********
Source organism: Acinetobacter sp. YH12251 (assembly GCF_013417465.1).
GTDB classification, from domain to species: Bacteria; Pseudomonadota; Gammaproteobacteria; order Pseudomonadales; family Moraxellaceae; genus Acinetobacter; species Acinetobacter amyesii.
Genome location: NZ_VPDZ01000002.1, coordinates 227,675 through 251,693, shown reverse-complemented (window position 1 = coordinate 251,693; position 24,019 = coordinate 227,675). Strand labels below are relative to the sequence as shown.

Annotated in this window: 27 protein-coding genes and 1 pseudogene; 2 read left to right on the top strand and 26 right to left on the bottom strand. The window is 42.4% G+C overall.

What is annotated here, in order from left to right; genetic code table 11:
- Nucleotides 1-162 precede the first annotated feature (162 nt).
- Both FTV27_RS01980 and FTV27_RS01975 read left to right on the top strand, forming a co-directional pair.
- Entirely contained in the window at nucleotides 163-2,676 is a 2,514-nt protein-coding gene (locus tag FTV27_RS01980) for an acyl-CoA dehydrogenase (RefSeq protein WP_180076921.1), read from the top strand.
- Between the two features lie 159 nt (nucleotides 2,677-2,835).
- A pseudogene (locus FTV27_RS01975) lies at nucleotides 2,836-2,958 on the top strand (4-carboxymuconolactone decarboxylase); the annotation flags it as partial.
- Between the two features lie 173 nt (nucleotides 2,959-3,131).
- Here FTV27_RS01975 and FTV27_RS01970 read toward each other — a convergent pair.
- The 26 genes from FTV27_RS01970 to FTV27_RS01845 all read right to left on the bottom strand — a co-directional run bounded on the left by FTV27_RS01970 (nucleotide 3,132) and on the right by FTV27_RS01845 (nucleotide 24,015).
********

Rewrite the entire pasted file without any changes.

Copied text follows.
Source organism: Acinetobacter sp. YH12251 (assembly GCF_013417465.1).
GTDB classification, from domain to species: Bacteria; Pseudomonadota; Gammaproteobacteria; order Pseudomonadales; family Moraxellaceae; genus Acinetobacter; species Acinetobacter amyesii.
Genome location: NZ_VPDZ01000002.1, coordinates 227,675 through 251,693, shown reverse-complemented (window position 1 = coordinate 251,693; position 24,019 = coordinate 227,675). Strand labels below are relative to the sequence as shown.

Annotated in this window: 27 protein-coding genes and 1 pseudogene; 2 read left to right on the top strand and 26 right to left on the bottom strand. The window is 42.4% G+C overall.

What is annotated here, in order from left to right; genetic code table 11:
- Nucleotides 1-162 precede the first annotated feature (162 nt).
- Both FTV27_RS01980 and FTV27_RS01975 read left to right on the top strand, forming a co-directional pair.
- Entirely contained in the window at nucleotides 163-2,676 is a 2,514-nt protein-coding gene (locus tag FTV27_RS01980) for an acyl-CoA dehydrogenase (RefSeq protein WP_180076921.1), read from the top strand.
- Between the two features lie 159 nt (nucleotides 2,677-2,835).
- A pseudogene (locus FTV27_RS01975) lies at nucleotides 2,836-2,958 on the top strand (4-carboxymuconolactone decarboxylase); the annotation flags it as partial.
- Between the two features lie 173 nt (nucleotides 2,959-3,131).
- Here FTV27_RS01975 and FTV27_RS01970 read toward each other — a convergent pair.
- The 26 genes from FTV27_RS01970 to FTV27_RS01845 all read right to left on the bottom strand — a co-directional run bounded on the left by FTV27_RS01970 (nucleotide 3,132) and on the right by FTV27_RS01845 (nucleotide 24,015).